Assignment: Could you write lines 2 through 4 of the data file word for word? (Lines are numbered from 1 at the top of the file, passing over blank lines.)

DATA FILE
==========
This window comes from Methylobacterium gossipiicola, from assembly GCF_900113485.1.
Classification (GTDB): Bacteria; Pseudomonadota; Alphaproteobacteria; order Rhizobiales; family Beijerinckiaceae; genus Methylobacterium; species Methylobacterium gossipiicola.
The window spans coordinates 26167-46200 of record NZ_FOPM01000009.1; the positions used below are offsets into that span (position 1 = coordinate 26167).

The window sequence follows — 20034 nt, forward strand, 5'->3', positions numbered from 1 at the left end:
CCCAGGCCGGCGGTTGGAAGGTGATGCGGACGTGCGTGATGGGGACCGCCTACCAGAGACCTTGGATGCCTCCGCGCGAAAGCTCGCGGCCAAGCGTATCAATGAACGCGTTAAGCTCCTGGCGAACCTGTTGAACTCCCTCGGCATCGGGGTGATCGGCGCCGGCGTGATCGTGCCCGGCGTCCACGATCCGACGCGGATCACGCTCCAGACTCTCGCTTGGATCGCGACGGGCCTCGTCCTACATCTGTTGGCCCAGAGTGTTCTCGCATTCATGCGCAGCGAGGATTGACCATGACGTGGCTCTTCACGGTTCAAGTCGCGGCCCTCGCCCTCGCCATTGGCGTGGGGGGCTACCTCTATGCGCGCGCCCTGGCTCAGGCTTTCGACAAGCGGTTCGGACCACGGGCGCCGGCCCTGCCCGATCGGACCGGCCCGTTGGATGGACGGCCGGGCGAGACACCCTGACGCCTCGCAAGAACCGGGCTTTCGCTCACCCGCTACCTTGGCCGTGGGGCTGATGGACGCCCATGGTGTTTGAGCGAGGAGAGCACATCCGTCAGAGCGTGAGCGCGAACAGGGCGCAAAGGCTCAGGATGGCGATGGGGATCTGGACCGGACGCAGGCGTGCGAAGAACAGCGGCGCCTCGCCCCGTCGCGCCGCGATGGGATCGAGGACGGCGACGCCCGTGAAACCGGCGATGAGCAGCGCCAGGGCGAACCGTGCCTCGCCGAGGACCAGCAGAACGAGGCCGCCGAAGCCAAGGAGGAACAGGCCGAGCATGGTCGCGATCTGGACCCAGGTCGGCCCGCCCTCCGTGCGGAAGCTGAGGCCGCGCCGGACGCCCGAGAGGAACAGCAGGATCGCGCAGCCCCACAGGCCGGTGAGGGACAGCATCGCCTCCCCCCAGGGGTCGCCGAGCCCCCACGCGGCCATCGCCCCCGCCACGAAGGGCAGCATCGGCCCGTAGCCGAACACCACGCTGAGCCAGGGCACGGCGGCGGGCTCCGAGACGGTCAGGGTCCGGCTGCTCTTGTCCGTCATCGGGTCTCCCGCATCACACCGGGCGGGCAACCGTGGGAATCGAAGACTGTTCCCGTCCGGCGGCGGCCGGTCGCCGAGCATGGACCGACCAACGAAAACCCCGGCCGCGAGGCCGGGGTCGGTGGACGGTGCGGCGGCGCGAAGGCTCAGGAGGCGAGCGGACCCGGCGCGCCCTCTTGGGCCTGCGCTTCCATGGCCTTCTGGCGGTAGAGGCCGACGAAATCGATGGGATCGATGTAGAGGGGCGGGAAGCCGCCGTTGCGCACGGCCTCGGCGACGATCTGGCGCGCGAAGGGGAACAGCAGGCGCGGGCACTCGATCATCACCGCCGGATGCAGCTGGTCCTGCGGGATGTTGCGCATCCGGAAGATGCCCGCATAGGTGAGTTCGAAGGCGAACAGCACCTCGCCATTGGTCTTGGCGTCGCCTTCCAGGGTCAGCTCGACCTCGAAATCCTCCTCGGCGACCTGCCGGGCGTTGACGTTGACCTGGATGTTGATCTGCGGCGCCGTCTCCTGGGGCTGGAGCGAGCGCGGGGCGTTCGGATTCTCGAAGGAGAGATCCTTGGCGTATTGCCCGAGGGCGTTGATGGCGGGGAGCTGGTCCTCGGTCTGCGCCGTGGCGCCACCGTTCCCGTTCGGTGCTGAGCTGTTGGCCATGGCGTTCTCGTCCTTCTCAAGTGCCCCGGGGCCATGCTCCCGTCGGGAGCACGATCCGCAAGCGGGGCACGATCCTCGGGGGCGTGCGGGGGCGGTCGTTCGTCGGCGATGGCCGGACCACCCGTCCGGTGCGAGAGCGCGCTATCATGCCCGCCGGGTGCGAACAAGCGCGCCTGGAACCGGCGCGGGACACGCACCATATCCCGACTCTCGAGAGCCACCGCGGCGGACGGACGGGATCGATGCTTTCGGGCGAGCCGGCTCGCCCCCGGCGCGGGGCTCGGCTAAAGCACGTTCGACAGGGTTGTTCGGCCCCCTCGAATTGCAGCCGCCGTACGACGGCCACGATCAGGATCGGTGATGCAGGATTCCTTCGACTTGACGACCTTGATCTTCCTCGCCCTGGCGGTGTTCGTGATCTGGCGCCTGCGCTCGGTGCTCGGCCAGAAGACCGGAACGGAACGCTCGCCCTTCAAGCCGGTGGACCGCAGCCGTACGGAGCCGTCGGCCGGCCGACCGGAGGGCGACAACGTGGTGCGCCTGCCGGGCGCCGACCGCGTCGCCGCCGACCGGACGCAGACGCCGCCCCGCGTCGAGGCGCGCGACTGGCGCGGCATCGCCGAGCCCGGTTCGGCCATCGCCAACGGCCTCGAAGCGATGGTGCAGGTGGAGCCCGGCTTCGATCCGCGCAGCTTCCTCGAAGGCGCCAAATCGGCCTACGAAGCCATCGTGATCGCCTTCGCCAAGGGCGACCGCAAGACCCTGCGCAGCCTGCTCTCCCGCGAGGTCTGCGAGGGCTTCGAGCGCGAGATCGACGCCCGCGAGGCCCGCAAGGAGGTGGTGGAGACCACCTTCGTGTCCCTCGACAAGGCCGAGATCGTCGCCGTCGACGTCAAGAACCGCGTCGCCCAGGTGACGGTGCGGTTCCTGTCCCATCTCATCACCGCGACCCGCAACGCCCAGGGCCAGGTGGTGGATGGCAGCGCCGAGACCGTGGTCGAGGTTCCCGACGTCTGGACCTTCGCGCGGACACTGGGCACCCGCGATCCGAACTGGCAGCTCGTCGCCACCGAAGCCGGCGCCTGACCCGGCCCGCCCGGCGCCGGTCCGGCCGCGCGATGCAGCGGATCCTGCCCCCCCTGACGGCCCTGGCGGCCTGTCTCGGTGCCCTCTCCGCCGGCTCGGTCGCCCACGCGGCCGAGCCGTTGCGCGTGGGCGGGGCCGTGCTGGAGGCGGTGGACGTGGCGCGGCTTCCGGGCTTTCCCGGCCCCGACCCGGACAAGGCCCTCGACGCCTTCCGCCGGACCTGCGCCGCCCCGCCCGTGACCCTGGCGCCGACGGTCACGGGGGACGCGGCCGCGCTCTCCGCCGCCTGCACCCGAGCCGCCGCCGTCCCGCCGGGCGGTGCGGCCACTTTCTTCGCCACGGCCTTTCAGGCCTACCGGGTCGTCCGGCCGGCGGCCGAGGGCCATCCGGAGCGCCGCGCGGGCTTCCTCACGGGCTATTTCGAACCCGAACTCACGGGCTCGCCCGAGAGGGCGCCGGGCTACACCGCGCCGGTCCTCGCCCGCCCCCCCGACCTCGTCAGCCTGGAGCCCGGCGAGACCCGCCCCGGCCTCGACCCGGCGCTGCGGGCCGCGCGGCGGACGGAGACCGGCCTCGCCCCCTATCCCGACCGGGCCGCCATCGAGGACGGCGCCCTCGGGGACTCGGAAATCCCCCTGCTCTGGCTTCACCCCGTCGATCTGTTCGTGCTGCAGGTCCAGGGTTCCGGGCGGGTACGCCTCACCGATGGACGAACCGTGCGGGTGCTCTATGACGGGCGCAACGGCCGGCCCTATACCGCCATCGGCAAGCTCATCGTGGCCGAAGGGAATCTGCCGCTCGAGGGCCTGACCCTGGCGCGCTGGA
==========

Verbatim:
Classification (GTDB): Bacteria; Pseudomonadota; Alphaproteobacteria; order Rhizobiales; family Beijerinckiaceae; genus Methylobacterium; species Methylobacterium gossipiicola.
The window spans coordinates 26167-46200 of record NZ_FOPM01000009.1; the positions used below are offsets into that span (position 1 = coordinate 26167).

The window sequence follows — 20034 nt, forward strand, 5'->3', positions numbered from 1 at the left end: